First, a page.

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Malware removes rival rootkits

Worm wars get stealthy

Reducing security risks from open source software

Miscreants have created a strain of malware capable of removing rootkits from compromised PCs, only to install almost undetectable backdoor code of its own.

The Pandex Trojan stops previously installed rootkits from working by removing their hooks into system calls. Pandex then installs its own rootkit component, detected by Trend Micro as Pushu-AC.

Rootkits are a type of malware that hide their presence on infected PCs, making them more dangerous than typical viruses. By operating below the level of traditional malware scanning tools, rootkits are able to carry out covert functions, for example keystroke-logging, without detection.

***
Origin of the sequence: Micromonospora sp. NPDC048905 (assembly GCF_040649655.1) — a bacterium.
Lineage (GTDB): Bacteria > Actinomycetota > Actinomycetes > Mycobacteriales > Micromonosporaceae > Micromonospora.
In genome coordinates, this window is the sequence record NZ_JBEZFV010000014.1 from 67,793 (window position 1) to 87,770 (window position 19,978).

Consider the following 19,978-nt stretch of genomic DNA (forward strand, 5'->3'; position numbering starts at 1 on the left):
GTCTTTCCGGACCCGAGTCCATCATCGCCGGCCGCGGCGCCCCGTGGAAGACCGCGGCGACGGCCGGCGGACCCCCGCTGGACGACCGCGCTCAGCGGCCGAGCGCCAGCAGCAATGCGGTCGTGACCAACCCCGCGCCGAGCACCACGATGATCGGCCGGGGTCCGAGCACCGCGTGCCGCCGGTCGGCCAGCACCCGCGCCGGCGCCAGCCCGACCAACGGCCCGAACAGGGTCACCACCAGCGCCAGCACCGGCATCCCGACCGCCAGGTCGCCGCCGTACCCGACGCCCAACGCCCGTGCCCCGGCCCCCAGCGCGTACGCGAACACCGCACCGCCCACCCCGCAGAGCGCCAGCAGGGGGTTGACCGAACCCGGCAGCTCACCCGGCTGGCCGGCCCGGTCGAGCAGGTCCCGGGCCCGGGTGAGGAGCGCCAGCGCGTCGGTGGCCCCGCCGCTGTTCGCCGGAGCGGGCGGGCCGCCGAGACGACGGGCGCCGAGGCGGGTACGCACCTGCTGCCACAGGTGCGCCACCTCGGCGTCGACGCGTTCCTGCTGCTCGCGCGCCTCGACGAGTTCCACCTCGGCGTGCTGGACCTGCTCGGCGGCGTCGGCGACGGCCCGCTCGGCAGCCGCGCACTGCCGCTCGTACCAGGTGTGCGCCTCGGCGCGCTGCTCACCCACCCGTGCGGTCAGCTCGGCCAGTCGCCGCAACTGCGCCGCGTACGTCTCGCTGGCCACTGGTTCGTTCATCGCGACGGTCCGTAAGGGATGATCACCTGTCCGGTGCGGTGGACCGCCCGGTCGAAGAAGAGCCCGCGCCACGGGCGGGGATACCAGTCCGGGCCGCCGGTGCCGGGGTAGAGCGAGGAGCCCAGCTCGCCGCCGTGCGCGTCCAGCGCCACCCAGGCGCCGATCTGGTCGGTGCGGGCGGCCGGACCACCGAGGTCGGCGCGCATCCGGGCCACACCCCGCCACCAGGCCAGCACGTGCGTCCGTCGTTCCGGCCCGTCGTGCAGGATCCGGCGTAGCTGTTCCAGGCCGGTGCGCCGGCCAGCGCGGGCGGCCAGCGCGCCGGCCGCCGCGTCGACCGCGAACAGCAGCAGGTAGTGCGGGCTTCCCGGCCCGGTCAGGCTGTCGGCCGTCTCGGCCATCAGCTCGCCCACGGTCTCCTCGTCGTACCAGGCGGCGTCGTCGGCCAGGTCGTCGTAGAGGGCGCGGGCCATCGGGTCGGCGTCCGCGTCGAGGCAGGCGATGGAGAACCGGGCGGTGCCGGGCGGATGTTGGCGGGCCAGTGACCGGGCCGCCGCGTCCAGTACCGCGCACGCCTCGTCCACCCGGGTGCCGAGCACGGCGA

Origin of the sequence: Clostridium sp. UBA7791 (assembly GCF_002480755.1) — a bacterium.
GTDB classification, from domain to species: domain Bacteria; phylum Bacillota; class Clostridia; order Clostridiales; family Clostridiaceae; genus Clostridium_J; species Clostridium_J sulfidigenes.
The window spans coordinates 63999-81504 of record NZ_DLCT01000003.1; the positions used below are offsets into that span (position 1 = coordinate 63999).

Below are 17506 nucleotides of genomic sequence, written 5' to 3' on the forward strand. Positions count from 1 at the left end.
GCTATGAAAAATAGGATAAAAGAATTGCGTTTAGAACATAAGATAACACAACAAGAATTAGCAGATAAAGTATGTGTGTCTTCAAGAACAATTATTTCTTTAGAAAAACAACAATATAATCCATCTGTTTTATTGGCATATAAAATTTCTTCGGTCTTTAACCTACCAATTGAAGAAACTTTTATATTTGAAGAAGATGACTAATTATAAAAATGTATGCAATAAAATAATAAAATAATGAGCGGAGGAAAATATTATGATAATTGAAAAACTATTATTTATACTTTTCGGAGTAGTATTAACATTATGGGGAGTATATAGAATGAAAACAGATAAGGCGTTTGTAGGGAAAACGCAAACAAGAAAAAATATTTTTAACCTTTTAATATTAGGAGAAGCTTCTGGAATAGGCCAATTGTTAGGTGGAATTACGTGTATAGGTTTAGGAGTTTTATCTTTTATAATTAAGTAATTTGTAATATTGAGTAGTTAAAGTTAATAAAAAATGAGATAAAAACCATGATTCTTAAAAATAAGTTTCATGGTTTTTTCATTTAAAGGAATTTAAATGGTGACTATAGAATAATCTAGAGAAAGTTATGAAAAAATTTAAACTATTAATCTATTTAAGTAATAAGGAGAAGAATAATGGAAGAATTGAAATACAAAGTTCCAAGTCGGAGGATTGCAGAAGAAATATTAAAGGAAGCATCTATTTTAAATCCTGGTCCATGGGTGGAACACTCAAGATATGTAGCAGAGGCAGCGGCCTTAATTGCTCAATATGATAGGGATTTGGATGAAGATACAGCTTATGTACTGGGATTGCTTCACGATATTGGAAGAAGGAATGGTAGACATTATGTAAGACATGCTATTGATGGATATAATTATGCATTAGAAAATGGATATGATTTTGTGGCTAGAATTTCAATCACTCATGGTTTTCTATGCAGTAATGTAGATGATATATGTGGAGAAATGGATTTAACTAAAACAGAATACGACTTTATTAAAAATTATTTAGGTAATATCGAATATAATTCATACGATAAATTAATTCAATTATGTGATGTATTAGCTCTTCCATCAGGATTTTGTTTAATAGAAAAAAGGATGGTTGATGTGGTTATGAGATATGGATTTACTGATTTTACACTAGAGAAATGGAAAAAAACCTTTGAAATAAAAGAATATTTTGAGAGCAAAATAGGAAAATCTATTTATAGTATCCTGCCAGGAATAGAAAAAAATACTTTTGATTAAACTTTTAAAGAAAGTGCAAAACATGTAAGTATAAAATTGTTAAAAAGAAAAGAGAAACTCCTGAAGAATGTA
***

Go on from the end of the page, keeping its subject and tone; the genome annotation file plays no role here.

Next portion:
Virus writers have competed for control of vulnerable PCs several times in the past. For example, in 2005 separate groups of hackers released a barrage of worms in a battle to seize control of Windows PCs vulnerable to the then infamous Windows Plug-and-Play (PnP) vulnerability.

The Bozori worm was programmed to remove infections by earlier versions of the Zotob worm and other malware, so it could take control of a compromised computer for itself. A family of IRC bots that exploit the same Microsoft Plug and Play vulnerability likewise tried to remove competing PnP bots.

In early 2004, variants of the Netsky worm designed to remove Bagle and MyDoom infections from compromised PCs were released into the wild amid an ongoing war of words between rival VXers.

More recently, a turf war erupted between the creators of the Storm worm and rival gangs.

The Pandex Trojan updates this dishonourable tradition with code that replaces stealthier malware infections.

More background on the latest twist in the ongoing "virus writers at war" series can be found in an analysis by Trend Micro here. ®

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